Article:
This Southern State is Saying NO To ‘Refugees’ & The Problems That Come With Them
With rising tensions and violence in the Middle East, it is becoming more and more common for countries to open their doors to refugees from the war-ravaged area. The United States, it turns out, is no exception.
Except that many citizens oppose the idea of bringing unvetted, potentially dangerous refugees into America and giving them taxpayer funded support. South Carolina's citizens, have recently taken control of the situation by passing a special, state-funding proviso.
According to the new law, individual counties in South Carolina have the option to vote up or down any federal monies received by the county for the purpose of resettling refugees. This means that the county can refuse to take part in the federal programs which are shipping Middle Eastern refugees throughout the country.
To-date, 3 counties have passed the resolution and 2 more are seriously considering the move as well. The citizens of the counties that are saying no to federal funding for refugees say that the issue isn't partisan, it's American.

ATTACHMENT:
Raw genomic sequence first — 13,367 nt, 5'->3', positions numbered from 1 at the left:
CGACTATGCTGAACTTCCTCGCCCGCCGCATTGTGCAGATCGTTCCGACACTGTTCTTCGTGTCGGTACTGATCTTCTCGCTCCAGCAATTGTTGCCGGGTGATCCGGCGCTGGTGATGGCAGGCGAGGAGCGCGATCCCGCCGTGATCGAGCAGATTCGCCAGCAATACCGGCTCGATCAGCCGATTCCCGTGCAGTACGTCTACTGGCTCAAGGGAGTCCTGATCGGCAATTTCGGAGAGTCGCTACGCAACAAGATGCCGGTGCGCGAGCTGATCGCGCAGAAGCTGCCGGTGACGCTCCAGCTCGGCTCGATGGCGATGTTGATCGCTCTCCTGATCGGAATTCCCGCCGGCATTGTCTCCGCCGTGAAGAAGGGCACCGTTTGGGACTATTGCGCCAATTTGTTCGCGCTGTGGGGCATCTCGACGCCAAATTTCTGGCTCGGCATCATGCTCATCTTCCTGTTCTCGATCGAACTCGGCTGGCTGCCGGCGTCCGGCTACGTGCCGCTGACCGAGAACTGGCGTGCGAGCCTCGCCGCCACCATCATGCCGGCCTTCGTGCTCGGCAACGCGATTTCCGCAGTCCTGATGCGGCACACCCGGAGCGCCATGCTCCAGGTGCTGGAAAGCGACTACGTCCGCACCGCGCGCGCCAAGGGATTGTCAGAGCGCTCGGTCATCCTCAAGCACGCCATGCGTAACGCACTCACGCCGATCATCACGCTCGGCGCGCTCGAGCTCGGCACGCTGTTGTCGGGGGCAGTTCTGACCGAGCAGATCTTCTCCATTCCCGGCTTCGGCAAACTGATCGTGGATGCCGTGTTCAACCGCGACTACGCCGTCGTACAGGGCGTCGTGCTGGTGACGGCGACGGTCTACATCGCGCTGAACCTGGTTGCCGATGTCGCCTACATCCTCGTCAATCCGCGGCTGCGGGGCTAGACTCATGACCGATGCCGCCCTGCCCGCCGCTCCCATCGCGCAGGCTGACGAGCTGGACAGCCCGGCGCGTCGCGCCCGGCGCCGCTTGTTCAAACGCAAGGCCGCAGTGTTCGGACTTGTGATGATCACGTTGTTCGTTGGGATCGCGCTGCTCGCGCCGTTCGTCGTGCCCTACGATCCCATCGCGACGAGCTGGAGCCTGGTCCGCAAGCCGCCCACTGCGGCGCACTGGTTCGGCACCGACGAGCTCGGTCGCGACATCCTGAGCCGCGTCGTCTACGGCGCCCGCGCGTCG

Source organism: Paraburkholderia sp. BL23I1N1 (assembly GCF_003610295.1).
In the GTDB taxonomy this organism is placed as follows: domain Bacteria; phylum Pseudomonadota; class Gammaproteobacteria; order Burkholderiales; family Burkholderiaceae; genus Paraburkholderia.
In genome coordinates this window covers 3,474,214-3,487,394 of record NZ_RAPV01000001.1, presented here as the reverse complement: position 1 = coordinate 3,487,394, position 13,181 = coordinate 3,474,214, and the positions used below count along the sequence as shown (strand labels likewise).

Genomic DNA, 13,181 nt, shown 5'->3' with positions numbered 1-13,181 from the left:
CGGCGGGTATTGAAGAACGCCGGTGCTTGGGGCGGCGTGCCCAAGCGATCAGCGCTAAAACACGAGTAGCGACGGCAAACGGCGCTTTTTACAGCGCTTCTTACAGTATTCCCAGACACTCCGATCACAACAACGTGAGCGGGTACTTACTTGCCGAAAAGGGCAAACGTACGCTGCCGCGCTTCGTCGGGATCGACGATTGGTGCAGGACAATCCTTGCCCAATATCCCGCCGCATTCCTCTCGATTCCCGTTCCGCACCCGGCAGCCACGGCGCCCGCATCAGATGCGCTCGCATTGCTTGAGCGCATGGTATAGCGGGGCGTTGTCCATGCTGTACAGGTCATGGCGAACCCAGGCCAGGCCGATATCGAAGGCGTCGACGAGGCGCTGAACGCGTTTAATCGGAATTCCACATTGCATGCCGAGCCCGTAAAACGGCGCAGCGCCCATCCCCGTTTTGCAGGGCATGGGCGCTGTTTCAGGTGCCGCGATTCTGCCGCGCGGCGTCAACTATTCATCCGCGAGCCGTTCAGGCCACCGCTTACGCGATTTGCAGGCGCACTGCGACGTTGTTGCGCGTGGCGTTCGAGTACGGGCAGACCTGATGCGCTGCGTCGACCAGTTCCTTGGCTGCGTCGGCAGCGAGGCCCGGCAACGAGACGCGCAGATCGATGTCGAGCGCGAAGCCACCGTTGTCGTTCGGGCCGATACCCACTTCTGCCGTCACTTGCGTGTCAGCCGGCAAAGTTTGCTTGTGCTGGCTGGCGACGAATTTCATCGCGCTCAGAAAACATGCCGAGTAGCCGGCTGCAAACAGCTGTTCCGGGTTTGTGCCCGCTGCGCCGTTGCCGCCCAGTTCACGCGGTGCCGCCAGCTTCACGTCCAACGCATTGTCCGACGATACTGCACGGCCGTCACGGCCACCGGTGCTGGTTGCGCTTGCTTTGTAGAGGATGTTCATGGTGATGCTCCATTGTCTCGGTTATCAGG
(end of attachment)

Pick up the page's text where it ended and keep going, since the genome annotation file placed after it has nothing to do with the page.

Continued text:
"It bothers me that the media, they try to make it a partisan issue, like right versus left, when that’s not what this is at all. This is an American issue. I’m an American." That quote comes from Paula Daly, a resident of York County, one of the 2 South Carolina counties looking forward to a vote on the issue.
President Obama, for his part, had Secretary of State John Kerry dispatch an assistant secretary to the area in efforts to clean things up. That, however, seems to have made many citizens more determined to keep the federal government's fingers out of their counties.
Before any left-wing arguers cry out that this is such an inhumane position to take, let us be clear. These people in South Carolina are not opposed to the idea, necessarily, of refugees entering their communities. They are opposed to unvetted, potentially dangerous Muslim terrorists entering their communities. That's an important difference.
Way to stand up for your rights, South Carolina. Now let's hope the rest of the nation follows suit.